CNN also has high-profile personnel problems. The former president of CNN, Jeff Zucker, resigned in February, saying that he had failed to disclose an extramarital affair with CNN’s chief marketing officer, Allison Gollust. Observers noted that the affair had been an open secret for years and so speculated as to why this would suddenly cause the network’s longtime leader to depart. A tell-all Rolling Stone article hinted at the wider story: Gollust, who previously worked for former New York Gov. Andrew Cuomo, discussed interview topics in advance with Cuomo. Further, Cuomo had sent a series of flirtatious text messages to Gollust, saying he would serve as her “pool boy” and asking, “You don’t want to see me now that I’m single?” after he broke up with his Food Network star girlfriend, Sandra Lee, who gained fame by taking shortcuts with pre-packaged products in her cooking. On another occasion, Gollust texted Cuomo, “That was fun. Sleep well.”
(Gollust’s representatives told Rolling Stone: “For Rolling Stone to suggest through innuendo and creative syntax — and no evidence — that there was a sexual relationship between the two in 2020 is disgusting, sexist, and patently false.”)
Zucker’s and Gollust’s resignations added to the perhaps already entrenched public perception that CNN is a public relations outlet for its favored Democratic politicians.
In another example of playing favorites, Andrew Cuomo appeared on his brother Chris Cuomo’s CNN show while the latter was portraying himself as a journalist. Those appearances further soured on the public after Andrew Cuomo resigned from office while facing a impeachment inquiry over allegations he had covered up COVID-19 nursing home deaths after requiring homes to accept COVID positive patients — and had sexually harassed 11 women.
Chris Cuomo was fired after it was revealed he helped his brother defend himself against the allegations of sexual harassment — and after he himself was accused by his former boss of sexual harassment. Later, an attorney said he was fired because of a sexual misconduct allegation.
A similar story can be found in CNN host Don Lemon, who was criticized for neglecting to mention in his coverage of the Jussie Smollett trial that he tipped the actor off that police were investigating him. Lemon is also accused of a “sexually charged assault” against a bartender in 2018. The lawsuit will soon go to a jury trial.
On top of the conflicts of interest and sexual scandals are the accusations that CNN is biased toward liberals. CNN guests frequently claimed, for instance, that Hunter Biden’s laptop — which has since been confirmed as genuine by the Washington Post and the New York Times — was “Russian disinformation.”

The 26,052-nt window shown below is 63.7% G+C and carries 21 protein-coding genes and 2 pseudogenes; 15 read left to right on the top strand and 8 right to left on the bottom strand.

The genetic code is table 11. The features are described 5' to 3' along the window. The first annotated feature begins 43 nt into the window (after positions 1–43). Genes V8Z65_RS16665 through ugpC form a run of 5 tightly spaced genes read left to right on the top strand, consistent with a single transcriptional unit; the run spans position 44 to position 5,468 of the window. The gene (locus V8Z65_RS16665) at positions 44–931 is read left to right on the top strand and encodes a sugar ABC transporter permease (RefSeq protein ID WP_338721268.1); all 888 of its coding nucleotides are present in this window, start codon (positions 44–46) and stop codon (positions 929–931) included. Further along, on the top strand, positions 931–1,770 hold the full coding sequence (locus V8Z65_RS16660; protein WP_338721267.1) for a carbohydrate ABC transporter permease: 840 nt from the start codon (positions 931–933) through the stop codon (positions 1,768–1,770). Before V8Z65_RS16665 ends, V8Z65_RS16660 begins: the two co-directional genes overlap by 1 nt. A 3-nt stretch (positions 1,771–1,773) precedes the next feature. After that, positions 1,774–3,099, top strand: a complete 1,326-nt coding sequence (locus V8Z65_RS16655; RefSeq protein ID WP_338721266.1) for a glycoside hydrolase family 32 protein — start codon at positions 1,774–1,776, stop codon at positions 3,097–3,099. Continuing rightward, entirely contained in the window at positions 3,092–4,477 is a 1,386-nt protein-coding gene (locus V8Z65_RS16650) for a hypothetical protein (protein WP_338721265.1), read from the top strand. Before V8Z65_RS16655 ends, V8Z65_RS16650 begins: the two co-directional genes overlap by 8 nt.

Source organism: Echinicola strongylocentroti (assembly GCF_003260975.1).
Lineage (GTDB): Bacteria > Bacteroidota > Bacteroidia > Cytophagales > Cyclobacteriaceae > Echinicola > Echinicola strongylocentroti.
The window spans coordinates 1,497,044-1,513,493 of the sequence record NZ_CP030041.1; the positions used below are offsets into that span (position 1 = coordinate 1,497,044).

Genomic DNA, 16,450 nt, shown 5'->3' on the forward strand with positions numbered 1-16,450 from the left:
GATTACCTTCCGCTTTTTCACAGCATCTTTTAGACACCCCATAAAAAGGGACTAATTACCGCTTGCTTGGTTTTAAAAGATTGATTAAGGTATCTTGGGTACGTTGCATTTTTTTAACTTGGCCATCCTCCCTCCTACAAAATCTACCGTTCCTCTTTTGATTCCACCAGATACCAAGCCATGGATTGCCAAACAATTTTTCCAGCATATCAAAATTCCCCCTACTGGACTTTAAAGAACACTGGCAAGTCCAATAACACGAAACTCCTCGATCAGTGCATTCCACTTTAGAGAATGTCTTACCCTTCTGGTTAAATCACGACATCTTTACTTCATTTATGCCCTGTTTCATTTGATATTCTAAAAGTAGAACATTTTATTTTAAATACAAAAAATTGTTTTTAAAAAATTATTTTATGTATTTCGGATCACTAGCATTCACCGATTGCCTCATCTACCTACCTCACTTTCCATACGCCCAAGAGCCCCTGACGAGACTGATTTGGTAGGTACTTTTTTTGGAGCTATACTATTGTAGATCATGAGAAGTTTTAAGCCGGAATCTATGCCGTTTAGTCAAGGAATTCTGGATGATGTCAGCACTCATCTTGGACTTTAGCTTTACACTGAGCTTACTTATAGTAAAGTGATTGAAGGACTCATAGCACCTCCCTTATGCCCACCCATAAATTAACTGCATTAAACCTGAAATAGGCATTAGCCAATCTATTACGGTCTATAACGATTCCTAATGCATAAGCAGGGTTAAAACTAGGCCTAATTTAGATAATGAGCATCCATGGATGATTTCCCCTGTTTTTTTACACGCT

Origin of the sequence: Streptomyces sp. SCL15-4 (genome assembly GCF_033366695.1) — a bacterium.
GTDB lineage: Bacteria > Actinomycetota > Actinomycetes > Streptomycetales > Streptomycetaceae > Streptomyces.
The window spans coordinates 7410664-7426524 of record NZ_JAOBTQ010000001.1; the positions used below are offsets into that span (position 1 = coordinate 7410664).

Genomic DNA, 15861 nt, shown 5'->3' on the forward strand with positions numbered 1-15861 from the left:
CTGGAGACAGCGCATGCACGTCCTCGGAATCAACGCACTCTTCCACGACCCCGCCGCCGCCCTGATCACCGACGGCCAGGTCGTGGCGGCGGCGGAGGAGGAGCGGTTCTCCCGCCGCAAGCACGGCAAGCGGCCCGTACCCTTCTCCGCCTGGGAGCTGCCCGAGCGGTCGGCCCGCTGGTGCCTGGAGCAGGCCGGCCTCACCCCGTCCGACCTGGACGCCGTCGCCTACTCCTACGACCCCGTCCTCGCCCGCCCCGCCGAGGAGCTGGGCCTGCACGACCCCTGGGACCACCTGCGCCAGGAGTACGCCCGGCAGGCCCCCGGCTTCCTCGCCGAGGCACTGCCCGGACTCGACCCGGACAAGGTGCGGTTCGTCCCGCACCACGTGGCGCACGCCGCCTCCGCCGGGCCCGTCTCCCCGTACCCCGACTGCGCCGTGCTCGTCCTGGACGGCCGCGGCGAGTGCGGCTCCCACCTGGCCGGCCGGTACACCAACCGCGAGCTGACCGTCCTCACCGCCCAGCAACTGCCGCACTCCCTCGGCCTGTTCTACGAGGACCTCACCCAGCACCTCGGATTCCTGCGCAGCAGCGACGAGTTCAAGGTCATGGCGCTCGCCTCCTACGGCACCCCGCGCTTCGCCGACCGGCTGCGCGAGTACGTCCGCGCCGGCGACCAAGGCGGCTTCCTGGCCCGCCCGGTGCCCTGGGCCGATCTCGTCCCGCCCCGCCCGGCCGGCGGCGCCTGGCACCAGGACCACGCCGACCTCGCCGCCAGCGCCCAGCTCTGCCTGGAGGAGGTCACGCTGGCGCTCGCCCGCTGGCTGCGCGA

During these initial weeks of CNN+’s launch, a series of videos have gone viral in which CNN’s Reliable Sources host, Brian Stelter, is confronted with arguments that CNN is liberally biased. On Reliable Sources Sunday, Joshua Kalla, an assistant professor at Yale University, discussed the results of his study in which Fox News viewers were paid to watch CNN. Kalla told Stelter that “CNN engages in this partisan coverage filtering as well,” pointing to CNN’s lack of coverage of the Abraham Accords, the normalization of relations between Israel and some Arab countries. Stelter denied the claim, saying Kalla was engaging in “both-sides-ism” — a term left-leaning journalists often employ to criticize giving an equal voice to conservative views they consider wrong.
Stelter was also confronted by a University of Chicago freshman, Christopher Phillips, during a conference titled “Disinformation and the Erosion of Democracy” last week.
Phillips pointed out to Stelter CNN’s and other mainstream news networks’ recent flubs: “They push the Russian collusion hoax, they push the Jussie Smollett hoax, they smear Justice Kavanaugh as a rapist, and they also smeared Nick Sandmann as a white supremacist. And yes, they dismissed the Hunter Biden laptop affair as pure Russian disinformation.”
Phillips asked why “all the mistakes of the mainstream media and CNN, in particular, seem to magically all go in one direction.” The moment summed up years of public discontent with CNN.
One of the marquee shows on CNN+ is a second Brian Stelter show, indicating that while the streaming service provides entirely separate shows from the cable network, its content is more of the same.
With CNN+’s dismal ratings, the outlet’s executives might just be learning that left-leaning content arrogantly masquerading as the truth while scandal after scandal of bias and propping up favored politicians befall it may not replicate well to a second platform.
In short, CNN+ is a big minus.